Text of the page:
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Handsome, funny, a great family man and so talented he now has a Golden Globe award and an Oscar nomination, Hugh Jackman is almost too good to be true.

Tell the Australian he doesn’t appear to have many flaws, though, and he is happy to set the record straight.

“Russell Crowe recently reminded me I’m very bad at saying no,” the Sydney-born star points out, trying to find a skeleton in a squeaky-clean closet.

“I am indecisive, I am a terrible handyman and I can be incredibly vague. Oh, and I stole a pack of Chickadees when I was about eight.”

Jackman could go on Oprah and admit to being involved in a doping scheme or reveal he’s been adding horsemeat to supermarket burgers, and you get the feeling the public would forgive him for it.

Few actors have ever seemed to be such thoroughly decent, stand-up guys as the 44-year-old, his effortless charm and wholehearted approach to acting, whether singing or slicing up bad guys, striking a chord with just about every demographic out there.

Perhaps most notable is how remarkably centred Jackman has remained throughout his career, something he puts down to regular meditation sessions.“Meditation changed my life,” he says.

“Twice a day, it allows me to come back to my centre and who I really am, and drop all the labels – actor, father, husband, all the roles we play, and just to experience myself.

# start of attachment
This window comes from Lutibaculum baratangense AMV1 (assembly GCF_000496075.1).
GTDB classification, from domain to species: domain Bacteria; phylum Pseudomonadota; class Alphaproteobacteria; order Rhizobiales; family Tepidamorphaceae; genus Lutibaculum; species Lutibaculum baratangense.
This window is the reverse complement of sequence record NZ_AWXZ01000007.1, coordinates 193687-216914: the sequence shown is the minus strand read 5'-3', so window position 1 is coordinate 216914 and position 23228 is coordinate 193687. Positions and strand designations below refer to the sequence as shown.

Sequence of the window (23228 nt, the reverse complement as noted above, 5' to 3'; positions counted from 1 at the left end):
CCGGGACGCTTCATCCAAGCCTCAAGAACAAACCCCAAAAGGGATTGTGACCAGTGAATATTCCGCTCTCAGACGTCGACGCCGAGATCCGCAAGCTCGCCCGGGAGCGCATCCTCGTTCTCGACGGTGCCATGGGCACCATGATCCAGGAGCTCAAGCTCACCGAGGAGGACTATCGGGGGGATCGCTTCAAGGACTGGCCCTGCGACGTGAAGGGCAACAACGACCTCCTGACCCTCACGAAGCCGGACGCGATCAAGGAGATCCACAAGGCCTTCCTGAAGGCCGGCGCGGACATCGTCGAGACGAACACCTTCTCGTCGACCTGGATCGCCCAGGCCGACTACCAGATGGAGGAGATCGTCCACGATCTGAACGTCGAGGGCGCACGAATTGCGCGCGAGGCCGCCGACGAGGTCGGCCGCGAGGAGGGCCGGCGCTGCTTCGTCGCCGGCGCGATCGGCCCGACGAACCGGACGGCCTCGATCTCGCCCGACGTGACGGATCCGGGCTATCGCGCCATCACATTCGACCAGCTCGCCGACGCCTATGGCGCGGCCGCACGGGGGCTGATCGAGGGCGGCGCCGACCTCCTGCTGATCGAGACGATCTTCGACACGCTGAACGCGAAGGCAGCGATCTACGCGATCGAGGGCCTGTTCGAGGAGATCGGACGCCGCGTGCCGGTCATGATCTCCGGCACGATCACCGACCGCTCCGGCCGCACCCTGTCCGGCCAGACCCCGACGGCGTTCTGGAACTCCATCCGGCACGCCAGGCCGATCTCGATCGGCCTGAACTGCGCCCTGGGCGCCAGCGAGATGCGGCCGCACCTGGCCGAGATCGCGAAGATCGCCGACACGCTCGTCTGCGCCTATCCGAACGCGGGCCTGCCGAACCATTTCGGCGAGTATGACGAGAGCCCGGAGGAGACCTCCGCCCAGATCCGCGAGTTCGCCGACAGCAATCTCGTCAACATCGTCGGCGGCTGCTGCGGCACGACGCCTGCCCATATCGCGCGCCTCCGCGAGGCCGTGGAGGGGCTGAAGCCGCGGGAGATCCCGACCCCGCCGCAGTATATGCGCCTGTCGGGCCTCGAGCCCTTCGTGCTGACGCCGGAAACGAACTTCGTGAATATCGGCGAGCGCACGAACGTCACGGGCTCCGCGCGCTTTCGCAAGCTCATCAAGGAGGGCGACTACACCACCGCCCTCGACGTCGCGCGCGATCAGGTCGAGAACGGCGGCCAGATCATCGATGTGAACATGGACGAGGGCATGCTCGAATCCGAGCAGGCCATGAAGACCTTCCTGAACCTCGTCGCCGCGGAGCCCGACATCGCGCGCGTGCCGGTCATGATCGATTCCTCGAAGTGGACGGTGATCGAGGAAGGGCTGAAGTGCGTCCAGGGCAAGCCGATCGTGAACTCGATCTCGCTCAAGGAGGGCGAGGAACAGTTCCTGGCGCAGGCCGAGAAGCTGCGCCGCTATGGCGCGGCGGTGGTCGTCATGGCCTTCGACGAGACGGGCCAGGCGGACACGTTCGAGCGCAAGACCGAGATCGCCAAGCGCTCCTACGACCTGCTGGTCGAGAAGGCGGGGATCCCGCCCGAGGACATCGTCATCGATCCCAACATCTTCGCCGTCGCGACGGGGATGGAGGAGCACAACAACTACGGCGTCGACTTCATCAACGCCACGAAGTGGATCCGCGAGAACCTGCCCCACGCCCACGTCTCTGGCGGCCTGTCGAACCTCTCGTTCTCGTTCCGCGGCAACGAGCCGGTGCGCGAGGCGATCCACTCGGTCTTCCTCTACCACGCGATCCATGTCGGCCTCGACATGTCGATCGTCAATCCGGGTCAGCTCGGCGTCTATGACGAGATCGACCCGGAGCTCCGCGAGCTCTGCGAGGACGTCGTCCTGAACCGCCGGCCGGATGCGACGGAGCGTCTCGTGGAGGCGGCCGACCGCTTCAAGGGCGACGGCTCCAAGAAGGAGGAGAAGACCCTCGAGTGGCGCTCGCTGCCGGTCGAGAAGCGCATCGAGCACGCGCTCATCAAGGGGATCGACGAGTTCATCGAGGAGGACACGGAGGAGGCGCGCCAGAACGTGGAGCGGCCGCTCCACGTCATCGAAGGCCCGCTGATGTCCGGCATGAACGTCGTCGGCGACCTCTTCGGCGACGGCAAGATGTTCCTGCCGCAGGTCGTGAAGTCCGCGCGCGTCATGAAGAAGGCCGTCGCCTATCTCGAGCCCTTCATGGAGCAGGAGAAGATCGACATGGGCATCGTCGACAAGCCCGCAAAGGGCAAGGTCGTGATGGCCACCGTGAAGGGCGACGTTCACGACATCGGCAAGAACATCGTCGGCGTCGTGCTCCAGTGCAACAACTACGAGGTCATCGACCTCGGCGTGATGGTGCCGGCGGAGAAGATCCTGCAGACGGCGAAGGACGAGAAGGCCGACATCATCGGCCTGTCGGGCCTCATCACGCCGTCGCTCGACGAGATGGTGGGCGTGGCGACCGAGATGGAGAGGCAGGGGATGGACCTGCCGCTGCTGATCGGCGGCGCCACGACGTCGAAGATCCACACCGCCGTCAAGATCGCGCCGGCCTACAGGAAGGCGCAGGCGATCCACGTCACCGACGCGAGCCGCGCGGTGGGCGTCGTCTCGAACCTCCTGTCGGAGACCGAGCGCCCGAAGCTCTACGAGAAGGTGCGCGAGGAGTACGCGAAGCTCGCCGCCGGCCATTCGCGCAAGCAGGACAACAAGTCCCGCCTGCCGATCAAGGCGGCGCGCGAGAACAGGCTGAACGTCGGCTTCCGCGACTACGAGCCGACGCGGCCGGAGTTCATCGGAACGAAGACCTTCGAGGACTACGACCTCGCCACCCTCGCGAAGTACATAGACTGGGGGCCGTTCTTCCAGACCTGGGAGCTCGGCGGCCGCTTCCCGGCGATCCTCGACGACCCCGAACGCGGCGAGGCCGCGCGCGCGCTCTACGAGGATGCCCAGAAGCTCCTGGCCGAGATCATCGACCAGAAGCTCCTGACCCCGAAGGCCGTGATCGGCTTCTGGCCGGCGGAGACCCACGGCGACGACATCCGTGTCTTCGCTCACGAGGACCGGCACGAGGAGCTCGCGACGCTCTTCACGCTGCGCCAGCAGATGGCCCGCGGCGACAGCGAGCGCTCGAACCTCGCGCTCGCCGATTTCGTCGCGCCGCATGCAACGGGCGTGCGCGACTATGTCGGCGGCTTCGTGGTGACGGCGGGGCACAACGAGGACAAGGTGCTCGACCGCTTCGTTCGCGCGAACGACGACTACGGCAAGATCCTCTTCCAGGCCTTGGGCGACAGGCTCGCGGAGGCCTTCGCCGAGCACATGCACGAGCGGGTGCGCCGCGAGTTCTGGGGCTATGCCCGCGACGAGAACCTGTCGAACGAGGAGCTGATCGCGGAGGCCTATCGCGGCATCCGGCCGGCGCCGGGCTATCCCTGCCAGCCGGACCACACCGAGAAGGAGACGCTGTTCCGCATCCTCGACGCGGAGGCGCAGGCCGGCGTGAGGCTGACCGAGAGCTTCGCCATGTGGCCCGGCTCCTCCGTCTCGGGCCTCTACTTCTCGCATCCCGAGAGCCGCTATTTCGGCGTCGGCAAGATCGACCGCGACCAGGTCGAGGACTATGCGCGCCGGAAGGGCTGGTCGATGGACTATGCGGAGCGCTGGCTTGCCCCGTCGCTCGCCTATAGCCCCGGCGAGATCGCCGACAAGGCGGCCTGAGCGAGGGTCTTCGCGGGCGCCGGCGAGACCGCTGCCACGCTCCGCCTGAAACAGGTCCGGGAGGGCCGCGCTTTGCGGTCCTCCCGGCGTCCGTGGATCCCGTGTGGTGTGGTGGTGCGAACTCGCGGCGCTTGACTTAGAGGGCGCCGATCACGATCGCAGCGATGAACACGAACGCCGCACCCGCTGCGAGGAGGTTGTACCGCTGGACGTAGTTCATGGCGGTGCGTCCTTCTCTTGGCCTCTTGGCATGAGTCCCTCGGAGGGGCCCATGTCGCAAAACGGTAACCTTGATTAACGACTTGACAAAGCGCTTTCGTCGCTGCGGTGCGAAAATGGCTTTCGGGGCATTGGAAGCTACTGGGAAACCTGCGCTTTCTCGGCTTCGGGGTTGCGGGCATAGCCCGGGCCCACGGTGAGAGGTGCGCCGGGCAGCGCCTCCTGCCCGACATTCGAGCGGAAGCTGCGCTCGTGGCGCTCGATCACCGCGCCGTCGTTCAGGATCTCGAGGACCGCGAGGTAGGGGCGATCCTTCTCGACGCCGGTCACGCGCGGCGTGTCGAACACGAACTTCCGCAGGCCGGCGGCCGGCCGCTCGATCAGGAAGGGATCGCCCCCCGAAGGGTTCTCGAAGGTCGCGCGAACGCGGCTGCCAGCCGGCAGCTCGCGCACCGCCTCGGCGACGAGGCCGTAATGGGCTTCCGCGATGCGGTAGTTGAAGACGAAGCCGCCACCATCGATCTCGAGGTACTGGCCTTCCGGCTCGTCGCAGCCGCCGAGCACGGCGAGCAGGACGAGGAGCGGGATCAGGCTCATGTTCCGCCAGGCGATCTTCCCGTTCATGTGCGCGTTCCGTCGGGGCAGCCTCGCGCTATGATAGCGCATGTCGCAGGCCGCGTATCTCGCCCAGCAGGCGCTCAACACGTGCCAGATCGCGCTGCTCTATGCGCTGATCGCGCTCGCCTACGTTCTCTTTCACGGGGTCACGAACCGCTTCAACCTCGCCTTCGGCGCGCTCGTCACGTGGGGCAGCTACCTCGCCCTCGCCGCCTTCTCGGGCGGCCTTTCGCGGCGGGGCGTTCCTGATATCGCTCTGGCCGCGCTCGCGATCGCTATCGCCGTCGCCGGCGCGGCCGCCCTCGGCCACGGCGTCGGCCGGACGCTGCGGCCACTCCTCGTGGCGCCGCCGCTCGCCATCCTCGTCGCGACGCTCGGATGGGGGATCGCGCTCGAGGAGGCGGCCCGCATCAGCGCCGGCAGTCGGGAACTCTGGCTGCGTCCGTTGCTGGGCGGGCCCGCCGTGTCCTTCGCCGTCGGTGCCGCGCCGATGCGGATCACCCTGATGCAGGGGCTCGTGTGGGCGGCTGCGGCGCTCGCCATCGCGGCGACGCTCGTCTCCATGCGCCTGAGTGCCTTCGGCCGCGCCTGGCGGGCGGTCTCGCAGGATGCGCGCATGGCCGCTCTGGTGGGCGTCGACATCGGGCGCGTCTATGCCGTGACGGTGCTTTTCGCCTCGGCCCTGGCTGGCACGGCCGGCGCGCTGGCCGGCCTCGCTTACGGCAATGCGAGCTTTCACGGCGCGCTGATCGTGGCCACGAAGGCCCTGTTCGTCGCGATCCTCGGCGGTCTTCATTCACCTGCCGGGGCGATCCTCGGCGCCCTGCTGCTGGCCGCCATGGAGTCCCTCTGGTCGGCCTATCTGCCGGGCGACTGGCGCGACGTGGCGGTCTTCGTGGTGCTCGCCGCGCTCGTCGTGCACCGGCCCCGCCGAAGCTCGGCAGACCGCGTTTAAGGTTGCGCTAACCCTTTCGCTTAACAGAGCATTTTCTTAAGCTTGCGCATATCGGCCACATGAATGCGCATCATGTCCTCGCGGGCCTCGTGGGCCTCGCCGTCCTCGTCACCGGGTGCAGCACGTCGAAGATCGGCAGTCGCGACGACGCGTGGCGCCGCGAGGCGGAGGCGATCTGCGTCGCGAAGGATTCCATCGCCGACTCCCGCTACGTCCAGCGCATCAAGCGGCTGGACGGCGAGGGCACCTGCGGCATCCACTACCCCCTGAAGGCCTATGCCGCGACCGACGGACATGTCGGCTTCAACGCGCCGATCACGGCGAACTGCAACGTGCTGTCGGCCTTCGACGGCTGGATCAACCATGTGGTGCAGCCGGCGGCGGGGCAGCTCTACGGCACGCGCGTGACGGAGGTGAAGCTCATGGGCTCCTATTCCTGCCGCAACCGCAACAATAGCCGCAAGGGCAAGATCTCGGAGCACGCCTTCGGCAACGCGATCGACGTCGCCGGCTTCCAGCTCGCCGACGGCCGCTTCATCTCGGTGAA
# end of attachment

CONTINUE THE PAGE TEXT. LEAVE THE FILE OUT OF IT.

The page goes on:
"It’s a simple thing, it’s not a religious thing. It’s just that I find the practice of doing that reminds me of who I really am.”

But who is Jackman, really? Undoubtedly a man who likes to try new things and take risks.

In addition to being a Tony award-winning stage actor, he has managed to veer between film genres.

While the movies have sometimes been dodgy, the actor has always been captivating, whether doing a sweeping epic (Australia), sci-fi (Real Steel), action (Swordfish), superhero movies (X-Men) or providing his voice for animated features (Happy Feet).

This month he adds gross-out comedy to his CV with Movie 43, a slice of lunacy from Peter Farrelly (of Farrelly Brothers fame) in which a huge ensemble cast – including Kate Winslet, Naomi Watts and Halle Berry – make fun of getting your period and pubes.

However, the Jackman performance everyone will be talking about over the next few weeks as we head towards the Oscars will be his startling, Golden Globe-winning turn as Jean Valjean in screen musical Les Misérables. 

“Valjean, I think for any actor, is right up there with Hamlet,” he enthuses.

“It’s one that demands everything in the musical sense. It’s not just emotional and physical, but it’s also vocal and so, in every way, it was demanding more than I had ever been asked to play before and often all at once.”

So challenging a prospect was the making of the film – director Tom Hooper insisted cast members sing live on set – that Jackman almost pulled out at the rehearsal stage.

During his Golden Globe acceptance speech he recalled how his wife, Deborra-Lee Furness, talked him out of quitting, calling her “the greatest woman in the world”.

It was an emotional moment that underlined the important role Furness has played in keeping the star grounded and on the right track as far as his profession is concerned.


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